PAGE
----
I first made these last year and then again a couple months ago when we went strawberry picking. But I'm getting ready to make them again and figured I'd share the recipe for anyone else that finds themselves with a bumper crop of strawberries--they are still cheap at the grocery store in June! Here are a few pictures from our picking in April:

    I've included two of my trials below as notes after the recipe--you may want to read through them before trying out the recipe to see what might sound good in your own efforts. I don't know that I prefer one over the other. The original is wonderful, but I would encourage you to play around with the recipe if you wish too--it's a forgiving one. Thanks again for the inspiration, Nancy! These are really melt-in-your-mouth good!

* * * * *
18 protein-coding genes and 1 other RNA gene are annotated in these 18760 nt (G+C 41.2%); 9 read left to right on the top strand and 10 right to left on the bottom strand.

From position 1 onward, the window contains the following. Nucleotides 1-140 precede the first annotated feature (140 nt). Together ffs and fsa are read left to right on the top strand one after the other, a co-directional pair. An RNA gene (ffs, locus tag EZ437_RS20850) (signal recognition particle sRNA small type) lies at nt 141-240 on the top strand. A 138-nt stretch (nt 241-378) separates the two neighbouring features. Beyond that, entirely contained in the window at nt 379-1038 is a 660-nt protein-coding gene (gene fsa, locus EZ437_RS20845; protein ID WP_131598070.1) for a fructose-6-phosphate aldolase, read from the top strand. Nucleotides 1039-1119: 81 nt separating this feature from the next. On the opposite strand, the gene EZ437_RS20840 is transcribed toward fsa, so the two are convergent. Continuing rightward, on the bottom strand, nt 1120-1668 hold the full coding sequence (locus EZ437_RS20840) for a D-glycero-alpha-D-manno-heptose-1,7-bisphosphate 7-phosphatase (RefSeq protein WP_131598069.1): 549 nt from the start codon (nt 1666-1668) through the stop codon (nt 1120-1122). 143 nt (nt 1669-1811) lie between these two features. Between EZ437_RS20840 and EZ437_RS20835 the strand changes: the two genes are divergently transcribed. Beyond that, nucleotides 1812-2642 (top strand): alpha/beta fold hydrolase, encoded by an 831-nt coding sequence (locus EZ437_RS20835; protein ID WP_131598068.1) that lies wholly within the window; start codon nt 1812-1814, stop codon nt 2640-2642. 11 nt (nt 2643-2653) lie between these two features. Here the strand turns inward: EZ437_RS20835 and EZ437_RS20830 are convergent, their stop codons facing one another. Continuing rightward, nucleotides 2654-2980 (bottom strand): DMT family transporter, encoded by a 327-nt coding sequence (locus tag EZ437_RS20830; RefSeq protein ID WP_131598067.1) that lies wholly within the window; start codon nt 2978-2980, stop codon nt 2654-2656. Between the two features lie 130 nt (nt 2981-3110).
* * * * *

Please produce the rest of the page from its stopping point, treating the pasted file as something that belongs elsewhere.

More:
Adapted from Stonyfield Farm

    "these muffins are a great brunch item. for extra sweetness, dust with cinnamon sugar while still hot."
    • 1 cup all-purpose flour
    • 1 cup whole wheat flour
    • 1/2 cup sugar (I've only made them with raw sugar so far b/c I adore raw sugar)
    • 1 1/2 tsp. baking soda
    • 2 eggs
    • 1 cup lowfat plain yogurt
    • 1/4 cup butter, room temperature (used light butter before with success)
    • 1 tsp. pure vanilla extract
    • 1 cup chopped strawberries, fresh or frozen (I've only used fresh)

    Preheat oven to 375°F. Grease a 12 muffin tin or line it with paper baking cups. In a large bowl, sift together flour, sugar and baking soda. (I skipped the sifting and it was fine) In another bowl, stir together eggs, yogurt, melted butter and vanilla until blended. Toss the strawberries with the flour mixture.